Last week I saw sadly as the comments grew and spilled over from an online news site’s Facebook post asking for breastfeeding stories. The question was asked with no judgement and didn’t care how long, how successfully, or how you did it.
They wanted to hear anyone’s story.
Soon, back and forth through the thread attacks began and women commented a wide variety of sentiments.
Some were positive about breastfeeding. Some were small anecdotes about their own experience.
Some were coments about why everyone should breastfeed.
And the last kind, the comments that felt the saddest to me were women attacking because WHY would they ask for breastfeeding stories and how dare they talk about breastfeeding and not support formula feeding.
Yesterday began World Breastfeeding Week, organized by the World Alliance for Breastfeeding Action. It works to promote support for nursing mothers in their communities.
When I had Wonder Boy, there was a big push to breastfeed- very different than when I was born and was formula fed from day one.
I was always a healthy bright kid, so obviously formula cannot fail kids as much as they were saying, right? But I was determined, not just because of all the health benefits that were repeated over and over and over to me, but because, well, that’s what my body was made to do, so why not use it?
I felt so much stress and guilt- I had an unplanned cesarean and ended up supplementing in the hospital, although by the time I went home we were doing better and Wonder Boy started gaining weight. The supplementing went on and off as growth spurts frustrated me and birth control killed my supply. I cried a lot of tears and Mr. Wonder felt helpless watching me struggle.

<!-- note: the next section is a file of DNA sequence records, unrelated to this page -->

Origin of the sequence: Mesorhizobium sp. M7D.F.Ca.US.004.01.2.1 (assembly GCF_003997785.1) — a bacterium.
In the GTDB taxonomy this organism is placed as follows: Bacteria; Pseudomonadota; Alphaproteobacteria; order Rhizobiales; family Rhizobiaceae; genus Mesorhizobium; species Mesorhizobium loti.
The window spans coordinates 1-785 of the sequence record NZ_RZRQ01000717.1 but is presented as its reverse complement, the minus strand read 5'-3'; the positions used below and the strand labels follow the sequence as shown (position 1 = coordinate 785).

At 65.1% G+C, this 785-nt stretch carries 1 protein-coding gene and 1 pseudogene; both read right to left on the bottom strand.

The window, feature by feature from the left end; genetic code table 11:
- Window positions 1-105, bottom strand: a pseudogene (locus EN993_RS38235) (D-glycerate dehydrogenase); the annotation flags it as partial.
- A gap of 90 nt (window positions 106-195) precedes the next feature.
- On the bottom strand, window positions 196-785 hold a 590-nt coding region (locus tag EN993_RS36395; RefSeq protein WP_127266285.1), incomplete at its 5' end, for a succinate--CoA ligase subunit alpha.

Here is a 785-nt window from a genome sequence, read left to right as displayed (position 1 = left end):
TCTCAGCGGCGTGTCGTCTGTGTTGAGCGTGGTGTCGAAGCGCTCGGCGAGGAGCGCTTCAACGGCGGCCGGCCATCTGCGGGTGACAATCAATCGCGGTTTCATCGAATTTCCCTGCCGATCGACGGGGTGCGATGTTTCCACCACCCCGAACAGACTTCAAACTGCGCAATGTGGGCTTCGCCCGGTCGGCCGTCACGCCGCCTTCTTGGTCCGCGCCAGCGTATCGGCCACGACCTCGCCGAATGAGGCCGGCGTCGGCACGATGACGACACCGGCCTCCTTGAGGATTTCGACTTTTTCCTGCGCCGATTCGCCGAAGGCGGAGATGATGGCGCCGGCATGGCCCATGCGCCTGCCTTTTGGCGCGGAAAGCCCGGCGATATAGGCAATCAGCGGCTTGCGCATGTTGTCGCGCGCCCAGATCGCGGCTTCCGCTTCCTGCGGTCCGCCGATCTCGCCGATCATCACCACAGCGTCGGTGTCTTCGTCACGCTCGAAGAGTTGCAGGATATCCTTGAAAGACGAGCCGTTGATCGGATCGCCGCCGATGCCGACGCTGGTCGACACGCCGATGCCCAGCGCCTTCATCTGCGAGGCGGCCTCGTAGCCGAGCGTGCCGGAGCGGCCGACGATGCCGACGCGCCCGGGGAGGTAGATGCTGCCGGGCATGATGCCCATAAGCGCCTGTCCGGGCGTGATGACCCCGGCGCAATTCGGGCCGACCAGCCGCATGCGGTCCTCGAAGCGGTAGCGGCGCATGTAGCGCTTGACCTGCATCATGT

Even though I found good support, the little messages- how it takes a baby a month to get back to optimum digestion levels after supplementing with formula, on and on and on… I still felt bad every time I shook a bottle those early months. I ended up formula feeding that last couple of months and felt bad I had to stop, though I’d made it almost 10 months.
With Lil’ Wonder, my milk came in even as I left the hospital a day early and has been successful ever since.
Mr. Wonder, who tossed and turned in his sleep for weeks before Lil’ Wonder’s birth worrying about how this time would go, is much more relaxed this time and we’re both happy to see Lil’ Wonder flourish like his brother did.
#ISupportYou is a movement put together by bloggers who want to support every mother regardless of her feeding choices. (Check out Mama By The Bay’s post here for more info)
We needed this a long time ago. We needed this just four years ago, when I was the one defending a friend’s choice to not nurse and told her to have a nurse call me if they pushed her to do it, even as I was researching breast pumps and going to breastfeeding class.
I was the one who consoled more than one friend as they struggled, pumping, trying everything they could to get nursing working and hearing more and more advice as to what else they could do to make it work. Because, supposedly, ‘everyone can nurse’ ‘you were made to nurse’ and if you fail, it is your fault for not doing some random thing that messed you up. nevermind the external factors, birth story, outside stress factors and amount of support you could get that are also variables in this modern day world.
I was the one who was first to say, “It’s OK if you don’t breastfeed”. because I am a thriving example.
If you try and it doesn’t work out for you, it’s not your fault. You are not a failure.
You aren’t failing if your baby is fed, happy, growing, sleeping and smiling after meals.
You are succeeding.
Every 2 a.m. feeding is you succeeding.
Every bottle or boob you whip out in a parked car of a store chair during a run of errands – you are succeeding.